https://static-content.springer.com/image/art%3A10.1007%2Fs00261-012-9923-1/MediaObjects/261_2012_9923_Fig16_HTML.jpg
Fig. 16

36-Year-old man with weight loss and migratory necrolytic erythema. Arrow points to a large and hypovascular PNEN in the head of the pancreas.

Nonfunctional PNENS

Clinical features

These are PNENs which are not associated with any recognizable syndrome. They are usually found incidentally or related to mass effect caused by the pancreatic neoplasm on adjacent organs. Patients can present with abdominal pain (40–60%), weight loss (25–50%), or jaundice (30–40%). They typically present with larger primary tumors and advanced disease [9].

Imaging

These neoplasms tend to be large, solitary, and heterogeneously enhancing pancreatic masses (Fig. 17) and present from symptoms of local mass effect. The majority of tumors are malignant [69]. They can present with lymph node and liver metastases at the time of diagnosis. They can be cystic or have calcifications. They may be associated with distinct patterns of spread via venous tumor thrombus formation and intraductal tumor growth.
https://static-content.springer.com/image/art%3A10.1007%2Fs00261-012-9923-1/MediaObjects/261_2012_9923_Fig17_HTML.jpg
Fig. 17

64-Year-old woman with metastatic PNEN. Thick arrow points to the primary hypervascular and heterogeneously enhancing PNEN and thin arrows point to the hypervascular liver metastases.

They can be associated with MEN I syndrome in 80–100% of cases. In these patients, the tumors tend to be multiple in numbers.

Treatment

Typically only a minority (~25%) of patients are candidates for a potentially curative resection at the time of diagnosis [70].

Surgical resection (pancreatic oduodenectomy or distal pancreatectomy) with lymph node dissection is indicated for resectable neoplasms without distant metastatic disease. However, only approximately 50% of those patients experience long-term cure [70]. There is no survival benefit to incomplete resection of a primary tumor (cytoreduction or debulking) [71]. However, for palliation of local symptoms, gastric or biliary by pass surgery could be performed. Such patients typically have a median survival of 5 years [70] and surgical bypass provides a more durable response than endoscopic stenting.

In the presence of metastatic disease, curative resection can be performed if all of the metastatic disease is resectable [70]. There is no evidence that surgical resection of the primary tumor without complete resection of all metastatic disease results in increased survival [72]. The only indication for surgery in patients with disease that cannot be completely resected is symptom palliation. Pancreatic head neoplasms can cause gastrointestinal hemorrhage from involvement of the duodenum and can cause biliary or duodenal obstruction. These can be better managed by palliative pancreaticoduodenectomy rather than bypass surgery.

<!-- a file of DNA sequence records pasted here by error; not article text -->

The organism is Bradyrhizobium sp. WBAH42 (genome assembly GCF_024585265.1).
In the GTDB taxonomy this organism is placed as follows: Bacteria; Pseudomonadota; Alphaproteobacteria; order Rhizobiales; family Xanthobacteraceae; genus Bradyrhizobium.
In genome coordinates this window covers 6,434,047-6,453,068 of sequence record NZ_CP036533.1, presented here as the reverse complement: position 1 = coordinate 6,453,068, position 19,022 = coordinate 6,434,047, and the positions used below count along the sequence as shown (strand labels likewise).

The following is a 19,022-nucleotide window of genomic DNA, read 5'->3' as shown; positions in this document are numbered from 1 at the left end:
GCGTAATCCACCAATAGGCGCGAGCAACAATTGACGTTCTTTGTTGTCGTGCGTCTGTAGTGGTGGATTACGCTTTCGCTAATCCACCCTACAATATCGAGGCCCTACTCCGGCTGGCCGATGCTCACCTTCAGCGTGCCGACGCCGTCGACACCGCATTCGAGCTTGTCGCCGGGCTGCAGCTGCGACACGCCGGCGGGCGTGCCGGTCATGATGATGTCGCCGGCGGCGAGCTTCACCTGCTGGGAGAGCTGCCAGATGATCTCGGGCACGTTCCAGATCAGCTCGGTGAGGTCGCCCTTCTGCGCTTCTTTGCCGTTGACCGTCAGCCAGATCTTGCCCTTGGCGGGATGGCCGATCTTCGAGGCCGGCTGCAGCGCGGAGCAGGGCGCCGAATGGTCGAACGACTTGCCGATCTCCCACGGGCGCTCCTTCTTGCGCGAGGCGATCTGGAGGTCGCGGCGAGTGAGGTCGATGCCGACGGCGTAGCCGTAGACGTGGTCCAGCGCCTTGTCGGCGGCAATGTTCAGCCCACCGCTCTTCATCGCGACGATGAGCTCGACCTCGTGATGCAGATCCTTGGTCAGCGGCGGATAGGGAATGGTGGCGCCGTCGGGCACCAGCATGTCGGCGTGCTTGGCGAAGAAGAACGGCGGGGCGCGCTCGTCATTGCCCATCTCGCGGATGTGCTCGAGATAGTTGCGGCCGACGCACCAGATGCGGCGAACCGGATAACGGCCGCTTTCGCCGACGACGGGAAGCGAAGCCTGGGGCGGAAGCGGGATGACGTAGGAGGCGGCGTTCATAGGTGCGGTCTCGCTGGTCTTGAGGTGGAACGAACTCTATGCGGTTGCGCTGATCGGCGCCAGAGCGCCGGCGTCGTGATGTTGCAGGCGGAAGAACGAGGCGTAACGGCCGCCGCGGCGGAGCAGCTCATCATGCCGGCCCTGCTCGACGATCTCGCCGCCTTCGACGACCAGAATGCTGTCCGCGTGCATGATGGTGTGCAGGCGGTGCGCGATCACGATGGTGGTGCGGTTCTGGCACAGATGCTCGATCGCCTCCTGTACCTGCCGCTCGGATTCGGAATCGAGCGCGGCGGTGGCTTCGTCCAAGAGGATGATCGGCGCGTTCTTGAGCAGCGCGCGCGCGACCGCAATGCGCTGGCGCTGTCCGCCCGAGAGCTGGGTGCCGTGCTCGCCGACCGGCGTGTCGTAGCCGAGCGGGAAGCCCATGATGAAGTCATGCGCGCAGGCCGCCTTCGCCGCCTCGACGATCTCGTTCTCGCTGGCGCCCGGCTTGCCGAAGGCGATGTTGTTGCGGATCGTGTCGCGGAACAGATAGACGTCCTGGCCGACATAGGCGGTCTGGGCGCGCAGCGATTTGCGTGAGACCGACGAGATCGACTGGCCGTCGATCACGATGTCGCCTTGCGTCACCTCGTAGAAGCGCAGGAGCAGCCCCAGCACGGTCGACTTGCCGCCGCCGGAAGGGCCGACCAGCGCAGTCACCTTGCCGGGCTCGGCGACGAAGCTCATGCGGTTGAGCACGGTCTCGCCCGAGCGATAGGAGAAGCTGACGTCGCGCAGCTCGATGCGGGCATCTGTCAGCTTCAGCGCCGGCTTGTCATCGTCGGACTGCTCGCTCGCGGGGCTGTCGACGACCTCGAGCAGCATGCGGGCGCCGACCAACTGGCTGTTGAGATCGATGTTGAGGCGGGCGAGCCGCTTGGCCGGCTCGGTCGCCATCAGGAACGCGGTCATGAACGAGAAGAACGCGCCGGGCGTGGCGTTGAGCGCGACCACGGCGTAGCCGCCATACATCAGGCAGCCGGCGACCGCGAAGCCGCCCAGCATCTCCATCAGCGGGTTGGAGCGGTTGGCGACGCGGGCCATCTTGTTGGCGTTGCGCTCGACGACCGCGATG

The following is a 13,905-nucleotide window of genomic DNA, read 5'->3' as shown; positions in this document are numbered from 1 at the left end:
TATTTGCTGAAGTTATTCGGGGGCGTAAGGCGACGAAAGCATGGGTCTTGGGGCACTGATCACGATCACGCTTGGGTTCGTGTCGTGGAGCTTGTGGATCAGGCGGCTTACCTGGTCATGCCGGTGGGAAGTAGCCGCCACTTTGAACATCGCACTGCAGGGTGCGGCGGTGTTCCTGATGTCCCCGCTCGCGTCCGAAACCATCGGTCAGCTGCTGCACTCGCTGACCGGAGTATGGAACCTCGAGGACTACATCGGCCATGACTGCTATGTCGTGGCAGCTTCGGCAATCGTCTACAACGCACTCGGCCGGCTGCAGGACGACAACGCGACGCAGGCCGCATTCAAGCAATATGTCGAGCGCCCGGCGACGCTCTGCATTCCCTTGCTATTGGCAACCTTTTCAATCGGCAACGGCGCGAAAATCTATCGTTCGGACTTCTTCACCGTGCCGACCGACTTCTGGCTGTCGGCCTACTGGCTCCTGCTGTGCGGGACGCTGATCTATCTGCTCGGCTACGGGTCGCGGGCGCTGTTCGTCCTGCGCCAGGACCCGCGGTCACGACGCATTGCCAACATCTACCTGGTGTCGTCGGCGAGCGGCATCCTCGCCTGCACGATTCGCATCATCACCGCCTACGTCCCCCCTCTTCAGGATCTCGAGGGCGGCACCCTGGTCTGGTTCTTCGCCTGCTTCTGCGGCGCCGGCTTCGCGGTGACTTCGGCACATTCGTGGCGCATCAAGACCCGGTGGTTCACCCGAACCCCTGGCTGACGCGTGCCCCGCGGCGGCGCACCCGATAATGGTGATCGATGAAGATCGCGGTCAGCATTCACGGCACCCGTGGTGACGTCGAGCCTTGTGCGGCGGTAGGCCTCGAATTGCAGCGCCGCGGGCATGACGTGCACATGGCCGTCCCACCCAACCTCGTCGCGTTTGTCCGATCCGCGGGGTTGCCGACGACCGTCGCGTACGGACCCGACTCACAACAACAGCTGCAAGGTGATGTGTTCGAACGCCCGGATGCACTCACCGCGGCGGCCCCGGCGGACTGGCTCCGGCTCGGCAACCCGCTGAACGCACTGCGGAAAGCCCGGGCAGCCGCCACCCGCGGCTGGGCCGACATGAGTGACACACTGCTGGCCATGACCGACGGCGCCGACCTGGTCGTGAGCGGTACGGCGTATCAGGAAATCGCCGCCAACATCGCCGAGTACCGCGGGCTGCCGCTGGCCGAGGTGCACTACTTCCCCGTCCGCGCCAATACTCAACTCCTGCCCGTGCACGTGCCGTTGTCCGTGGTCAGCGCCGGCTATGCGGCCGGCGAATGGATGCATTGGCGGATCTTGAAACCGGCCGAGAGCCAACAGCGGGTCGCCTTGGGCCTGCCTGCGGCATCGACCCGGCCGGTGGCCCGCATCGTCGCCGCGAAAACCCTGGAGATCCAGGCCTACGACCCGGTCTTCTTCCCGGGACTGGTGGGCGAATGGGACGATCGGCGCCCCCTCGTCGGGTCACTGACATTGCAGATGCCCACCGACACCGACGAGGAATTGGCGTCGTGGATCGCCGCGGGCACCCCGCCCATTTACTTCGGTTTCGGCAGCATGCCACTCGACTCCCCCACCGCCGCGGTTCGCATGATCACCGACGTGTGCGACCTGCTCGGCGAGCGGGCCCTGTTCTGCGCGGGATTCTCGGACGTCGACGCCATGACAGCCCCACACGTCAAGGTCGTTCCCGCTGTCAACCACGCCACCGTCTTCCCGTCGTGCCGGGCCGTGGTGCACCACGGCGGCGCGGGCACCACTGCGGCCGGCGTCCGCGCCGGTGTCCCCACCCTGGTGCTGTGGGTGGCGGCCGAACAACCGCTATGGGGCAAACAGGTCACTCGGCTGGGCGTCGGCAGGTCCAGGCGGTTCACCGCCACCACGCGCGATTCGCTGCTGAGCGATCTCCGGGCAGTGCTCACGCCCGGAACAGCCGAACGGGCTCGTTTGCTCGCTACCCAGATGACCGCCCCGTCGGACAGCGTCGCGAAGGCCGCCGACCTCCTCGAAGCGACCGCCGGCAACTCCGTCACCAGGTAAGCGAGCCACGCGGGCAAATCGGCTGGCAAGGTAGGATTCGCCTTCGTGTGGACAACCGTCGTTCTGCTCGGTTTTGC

Cytotoxic chemotherapy

The combination of streptozocin, doxorubicin, and 5-FU in patients with locally advanced or metastatic disease is used.

Temozolomide, an oral analog of dacarbazine, has also shown promising results in PNENs and is easy to administer. Temozolomide has been evaluated prospectively in combination with thalidomide, bevacizumab, or everolimus with response rates of 24–45% [7375].

Biological therapy

Somatostatin analogs

In the United States, Octreotide is the only somatostatin analog currently approved for the treatment of hormone-related symptoms from PNENs.

Decrease in neoplasm size in patients with PNENs of only 2%–3% has been demonstrated [76]. The PROMID (Placebo-controlled, prospective randomized study on the effect of Octreotide LAR in the control of tumor growth in patients with metastatic neuroendocrine MIDgut tumors) trial showed a significant improvement in the time to progression in patients with midgut neuroendocrine neoplasms treated with Octreotide LAR. This has not been proven in PNENs [77].

Vascular endothelial growth factor (VEGF) inhibitor

Response of PNENs to VEGF inhibitors has been evaluated in prospective trials of patients with advanced disease. These include sunitinib and pazopanib [78]. A phase II trial of sunitinib showed response rates of 16% in patients with advanced PNENs [79]. Statistically significant improved progression-free survival when compared with placebo was also demonstrated.

A response rate of 17% was seen in patients on pazopanib [80].

Mammalian Target of Rapamycin (mTOR) inhibitors

mTOR is a serine threonine kinase which mediates tumor cell growth and controls processes such as VEGF and IGF (insulin-like growth factor)-mediated cell growth.

Temsirolimus and everolimus are rapamycin derivatives that are used in PNENs. A recent randomized study of patients with progressive advanced PNEN (RADIANT-3) was to receive treatment with everolimus or placebo. This study demonstrated significant improvement in progression-free survival with everolimus as compared to placebo (11 months vs. 4.6 months) [80]. The overall tumor response rate associated with everolimus in this study was 5%.

Conclusion

Pancreatic neuroendocrine neoplasms are increasing in incidence. These encompass a wide variety of neoplasms with different presenting features. There is some controversy in the TNM staging based on the ENETS and the AJCC guidelines. Imaging is critical in evaluating the entire extent of neoplasm so as to assess for the possibility of aggressive surgical resection, which is the only curative option. New radiotracers are being used with PET–CT imaging with initial promising results. Anatomic and functional imagings are synergistic in evaluation of these neoplasms.

Copyright information

© Springer Science+Business Media, LLC 2012